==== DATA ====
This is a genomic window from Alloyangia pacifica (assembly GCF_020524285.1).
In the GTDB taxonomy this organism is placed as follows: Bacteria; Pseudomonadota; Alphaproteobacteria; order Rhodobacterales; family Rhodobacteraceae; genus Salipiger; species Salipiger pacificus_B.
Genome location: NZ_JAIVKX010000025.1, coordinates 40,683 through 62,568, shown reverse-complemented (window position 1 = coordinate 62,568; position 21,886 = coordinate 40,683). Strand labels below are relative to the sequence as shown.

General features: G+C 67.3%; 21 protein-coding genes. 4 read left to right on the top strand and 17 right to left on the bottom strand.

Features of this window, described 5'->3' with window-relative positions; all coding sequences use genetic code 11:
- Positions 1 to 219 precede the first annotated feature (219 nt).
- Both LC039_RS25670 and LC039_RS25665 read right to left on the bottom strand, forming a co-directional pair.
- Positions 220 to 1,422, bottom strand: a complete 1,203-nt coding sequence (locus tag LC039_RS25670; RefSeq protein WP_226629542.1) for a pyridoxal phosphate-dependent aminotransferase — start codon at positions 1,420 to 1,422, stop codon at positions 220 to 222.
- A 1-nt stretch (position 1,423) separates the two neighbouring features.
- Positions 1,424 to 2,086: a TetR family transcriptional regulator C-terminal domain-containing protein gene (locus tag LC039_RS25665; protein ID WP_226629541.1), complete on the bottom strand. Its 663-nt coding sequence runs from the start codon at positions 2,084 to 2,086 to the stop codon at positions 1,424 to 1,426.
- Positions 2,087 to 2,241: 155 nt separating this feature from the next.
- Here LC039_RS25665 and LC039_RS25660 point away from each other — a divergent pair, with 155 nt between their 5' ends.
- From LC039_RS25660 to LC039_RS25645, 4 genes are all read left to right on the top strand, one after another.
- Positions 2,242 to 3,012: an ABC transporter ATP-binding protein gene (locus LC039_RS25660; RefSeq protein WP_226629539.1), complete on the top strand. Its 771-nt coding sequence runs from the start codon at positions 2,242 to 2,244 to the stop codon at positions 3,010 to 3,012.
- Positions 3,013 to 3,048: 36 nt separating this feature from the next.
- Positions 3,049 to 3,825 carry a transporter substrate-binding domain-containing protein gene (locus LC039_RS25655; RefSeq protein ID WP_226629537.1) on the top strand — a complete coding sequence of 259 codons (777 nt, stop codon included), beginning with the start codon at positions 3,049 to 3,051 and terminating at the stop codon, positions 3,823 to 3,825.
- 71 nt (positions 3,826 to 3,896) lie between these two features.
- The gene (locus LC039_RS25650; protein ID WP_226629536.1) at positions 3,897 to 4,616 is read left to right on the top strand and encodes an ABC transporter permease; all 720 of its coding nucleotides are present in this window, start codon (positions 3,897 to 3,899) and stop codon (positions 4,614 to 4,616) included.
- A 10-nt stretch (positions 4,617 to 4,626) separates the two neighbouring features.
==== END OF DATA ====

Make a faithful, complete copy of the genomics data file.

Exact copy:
This is a genomic window from Alloyangia pacifica (assembly GCF_020524285.1).
In the GTDB taxonomy this organism is placed as follows: Bacteria; Pseudomonadota; Alphaproteobacteria; order Rhodobacterales; family Rhodobacteraceae; genus Salipiger; species Salipiger pacificus_B.
Genome location: NZ_JAIVKX010000025.1, coordinates 40,683 through 62,568, shown reverse-complemented (window position 1 = coordinate 62,568; position 21,886 = coordinate 40,683). Strand labels below are relative to the sequence as shown.

General features: G+C 67.3%; 21 protein-coding genes. 4 read left to right on the top strand and 17 right to left on the bottom strand.

Features of this window, described 5'->3' with window-relative positions; all coding sequences use genetic code 11:
- Positions 1 to 219 precede the first annotated feature (219 nt).
- Both LC039_RS25670 and LC039_RS25665 read right to left on the bottom strand, forming a co-directional pair.
- Positions 220 to 1,422, bottom strand: a complete 1,203-nt coding sequence (locus tag LC039_RS25670; RefSeq protein WP_226629542.1) for a pyridoxal phosphate-dependent aminotransferase — start codon at positions 1,420 to 1,422, stop codon at positions 220 to 222.
- A 1-nt stretch (position 1,423) separates the two neighbouring features.
- Positions 1,424 to 2,086: a TetR family transcriptional regulator C-terminal domain-containing protein gene (locus tag LC039_RS25665; protein ID WP_226629541.1), complete on the bottom strand. Its 663-nt coding sequence runs from the start codon at positions 2,084 to 2,086 to the stop codon at positions 1,424 to 1,426.
- Positions 2,087 to 2,241: 155 nt separating this feature from the next.
- Here LC039_RS25665 and LC039_RS25660 point away from each other — a divergent pair, with 155 nt between their 5' ends.
- From LC039_RS25660 to LC039_RS25645, 4 genes are all read left to right on the top strand, one after another.
- Positions 2,242 to 3,012: an ABC transporter ATP-binding protein gene (locus LC039_RS25660; RefSeq protein WP_226629539.1), complete on the top strand. Its 771-nt coding sequence runs from the start codon at positions 2,242 to 2,244 to the stop codon at positions 3,010 to 3,012.
- Positions 3,013 to 3,048: 36 nt separating this feature from the next.
- Positions 3,049 to 3,825 carry a transporter substrate-binding domain-containing protein gene (locus LC039_RS25655; RefSeq protein ID WP_226629537.1) on the top strand — a complete coding sequence of 259 codons (777 nt, stop codon included), beginning with the start codon at positions 3,049 to 3,051 and terminating at the stop codon, positions 3,823 to 3,825.
- 71 nt (positions 3,826 to 3,896) lie between these two features.
- The gene (locus LC039_RS25650; protein ID WP_226629536.1) at positions 3,897 to 4,616 is read left to right on the top strand and encodes an ABC transporter permease; all 720 of its coding nucleotides are present in this window, start codon (positions 3,897 to 3,899) and stop codon (positions 4,614 to 4,616) included.
- A 10-nt stretch (positions 4,617 to 4,626) separates the two neighbouring features.